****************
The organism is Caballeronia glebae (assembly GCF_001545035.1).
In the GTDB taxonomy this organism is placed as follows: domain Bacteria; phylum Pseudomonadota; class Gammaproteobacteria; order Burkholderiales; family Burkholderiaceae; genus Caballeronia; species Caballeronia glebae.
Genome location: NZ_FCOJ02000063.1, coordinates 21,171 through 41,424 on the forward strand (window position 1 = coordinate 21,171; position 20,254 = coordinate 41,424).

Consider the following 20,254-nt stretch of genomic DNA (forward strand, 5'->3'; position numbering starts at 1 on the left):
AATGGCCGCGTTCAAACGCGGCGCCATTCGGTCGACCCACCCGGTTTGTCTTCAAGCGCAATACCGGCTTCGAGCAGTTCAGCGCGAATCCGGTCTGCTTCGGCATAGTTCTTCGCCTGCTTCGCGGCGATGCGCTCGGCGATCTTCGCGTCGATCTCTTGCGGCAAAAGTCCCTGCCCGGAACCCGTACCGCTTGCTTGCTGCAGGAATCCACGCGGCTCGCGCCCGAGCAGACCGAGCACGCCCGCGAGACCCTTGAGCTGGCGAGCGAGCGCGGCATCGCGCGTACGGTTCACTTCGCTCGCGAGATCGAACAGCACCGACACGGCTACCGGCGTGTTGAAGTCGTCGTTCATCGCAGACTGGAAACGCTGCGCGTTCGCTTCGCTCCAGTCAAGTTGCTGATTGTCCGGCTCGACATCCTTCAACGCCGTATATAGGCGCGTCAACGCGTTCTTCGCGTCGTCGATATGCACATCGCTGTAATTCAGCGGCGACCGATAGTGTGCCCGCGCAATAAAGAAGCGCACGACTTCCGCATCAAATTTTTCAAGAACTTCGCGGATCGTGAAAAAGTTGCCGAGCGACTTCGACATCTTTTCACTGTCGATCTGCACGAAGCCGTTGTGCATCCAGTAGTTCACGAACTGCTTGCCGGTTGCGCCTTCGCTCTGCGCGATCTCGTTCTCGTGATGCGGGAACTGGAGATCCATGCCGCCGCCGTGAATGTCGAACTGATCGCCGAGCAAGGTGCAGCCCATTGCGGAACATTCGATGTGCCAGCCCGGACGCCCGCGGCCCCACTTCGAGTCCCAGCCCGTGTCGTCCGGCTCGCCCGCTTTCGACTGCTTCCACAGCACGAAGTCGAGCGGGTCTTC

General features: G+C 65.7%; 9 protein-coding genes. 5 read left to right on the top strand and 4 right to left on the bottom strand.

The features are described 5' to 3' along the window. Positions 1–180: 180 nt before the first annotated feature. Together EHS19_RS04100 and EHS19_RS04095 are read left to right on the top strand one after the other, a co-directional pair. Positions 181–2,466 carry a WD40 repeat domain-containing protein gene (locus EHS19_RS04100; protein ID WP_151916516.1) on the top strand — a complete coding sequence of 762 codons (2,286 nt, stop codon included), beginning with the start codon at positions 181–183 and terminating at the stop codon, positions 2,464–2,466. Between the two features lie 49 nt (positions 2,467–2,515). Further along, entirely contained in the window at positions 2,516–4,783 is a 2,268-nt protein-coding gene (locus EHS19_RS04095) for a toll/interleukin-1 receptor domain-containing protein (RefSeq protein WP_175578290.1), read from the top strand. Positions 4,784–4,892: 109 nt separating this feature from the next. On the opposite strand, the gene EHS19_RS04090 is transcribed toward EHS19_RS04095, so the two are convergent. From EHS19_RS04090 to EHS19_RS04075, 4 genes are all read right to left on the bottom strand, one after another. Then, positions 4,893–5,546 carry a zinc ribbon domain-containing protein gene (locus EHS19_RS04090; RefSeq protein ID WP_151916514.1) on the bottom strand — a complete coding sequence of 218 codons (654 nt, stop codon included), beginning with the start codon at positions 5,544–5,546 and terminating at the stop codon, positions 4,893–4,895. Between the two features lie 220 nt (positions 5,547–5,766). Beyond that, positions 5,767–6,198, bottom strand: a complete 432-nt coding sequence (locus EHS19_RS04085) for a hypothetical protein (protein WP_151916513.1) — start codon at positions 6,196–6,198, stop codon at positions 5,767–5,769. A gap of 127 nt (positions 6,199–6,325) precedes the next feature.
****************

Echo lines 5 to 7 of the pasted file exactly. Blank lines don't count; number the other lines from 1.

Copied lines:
AATGGCCGCGTTCAAACGCGGCGCCATTCGGTCGACCCACCCGGTTTGTCTTCAAGCGCAATACCGGCTTCGAGCAGTTCAGCGCGAATCCGGTCTGCTTCGGCATAGTTCTTCGCCTGCTTCGCGGCGATGCGCTCGGCGATCTTCGCGTCGATCTCTTGCGGCAAAAGTCCCTGCCCGGAACCCGTACCGCTTGCTTGCTGCAGGAATCCACGCGGCTCGCGCCCGAGCAGACCGAGCACGCCCGCGAGACCCTTGAGCTGGCGAGCGAGCGCGGCATCGCGCGTACGGTTCACTTCGCTCGCGAGATCGAACAGCACCGACACGGCTACCGGCGTGTTGAAGTCGTCGTTCATCGCAGACTGGAAACGCTGCGCGTTCGCTTCGCTCCAGTCAAGTTGCTGATTGTCCGGCTCGACATCCTTCAACGCCGTATATAGGCGCGTCAACGCGTTCTTCGCGTCGTCGATATGCACATCGCTGTAATTCAGCGGCGACCGATAGTGTGCCCGCGCAATAAAGAAGCGCACGACTTCCGCATCAAATTTTTCAAGAACTTCGCGGATCGTGAAAAAGTTGCCGAGCGACTTCGACATCTTTTCACTGTCGATCTGCACGAAGCCGTTGTGCATCCAGTAGTTCACGAACTGCTTGCCGGTTGCGCCTTCGCTCTGCGCGATCTCGTTCTCGTGATGCGGGAACTGGAGATCCATGCCGCCGCCGTGAATGTCGAACTGATCGCCGAGCAAGGTGCAGCCCATTGCGGAACATTCGATGTGCCAGCCCGGACGCCCGCGGCCCCACTTCGAGTCCCAGCCCGTGTCGTCCGGCTCGCCCGCTTTCGACTGCTTCCACAGCACGAAGTCGAGCGGGTCTTC

General features: G+C 65.7%; 9 protein-coding genes. 5 read left to right on the top strand and 4 right to left on the bottom strand.

The features are described 5' to 3' along the window. Positions 1–180: 180 nt before the first annotated feature. Together EHS19_RS04100 and EHS19_RS04095 are read left to right on the top strand one after the other, a co-directional pair. Positions 181–2,466 carry a WD40 repeat domain-containing protein gene (locus EHS19_RS04100; protein ID WP_151916516.1) on the top strand — a complete coding sequence of 762 codons (2,286 nt, stop codon included), beginning with the start codon at positions 181–183 and terminating at the stop codon, positions 2,464–2,466. Between the two features lie 49 nt (positions 2,467–2,515). Further along, entirely contained in the window at positions 2,516–4,783 is a 2,268-nt protein-coding gene (locus EHS19_RS04095) for a toll/interleukin-1 receptor domain-containing protein (RefSeq protein WP_175578290.1), read from the top strand. Positions 4,784–4,892: 109 nt separating this feature from the next. On the opposite strand, the gene EHS19_RS04090 is transcribed toward EHS19_RS04095, so the two are convergent. From EHS19_RS04090 to EHS19_RS04075, 4 genes are all read right to left on the bottom strand, one after another. Then, positions 4,893–5,546 carry a zinc ribbon domain-containing protein gene (locus EHS19_RS04090; RefSeq protein ID WP_151916514.1) on the bottom strand — a complete coding sequence of 218 codons (654 nt, stop codon included), beginning with the start codon at positions 5,544–5,546 and terminating at the stop codon, positions 4,893–4,895. Between the two features lie 220 nt (positions 5,547–5,766). Beyond that, positions 5,767–6,198, bottom strand: a complete 432-nt coding sequence (locus EHS19_RS04085) for a hypothetical protein (protein WP_151916513.1) — start codon at positions 6,196–6,198, stop codon at positions 5,767–5,769. A gap of 127 nt (positions 6,199–6,325) precedes the next feature.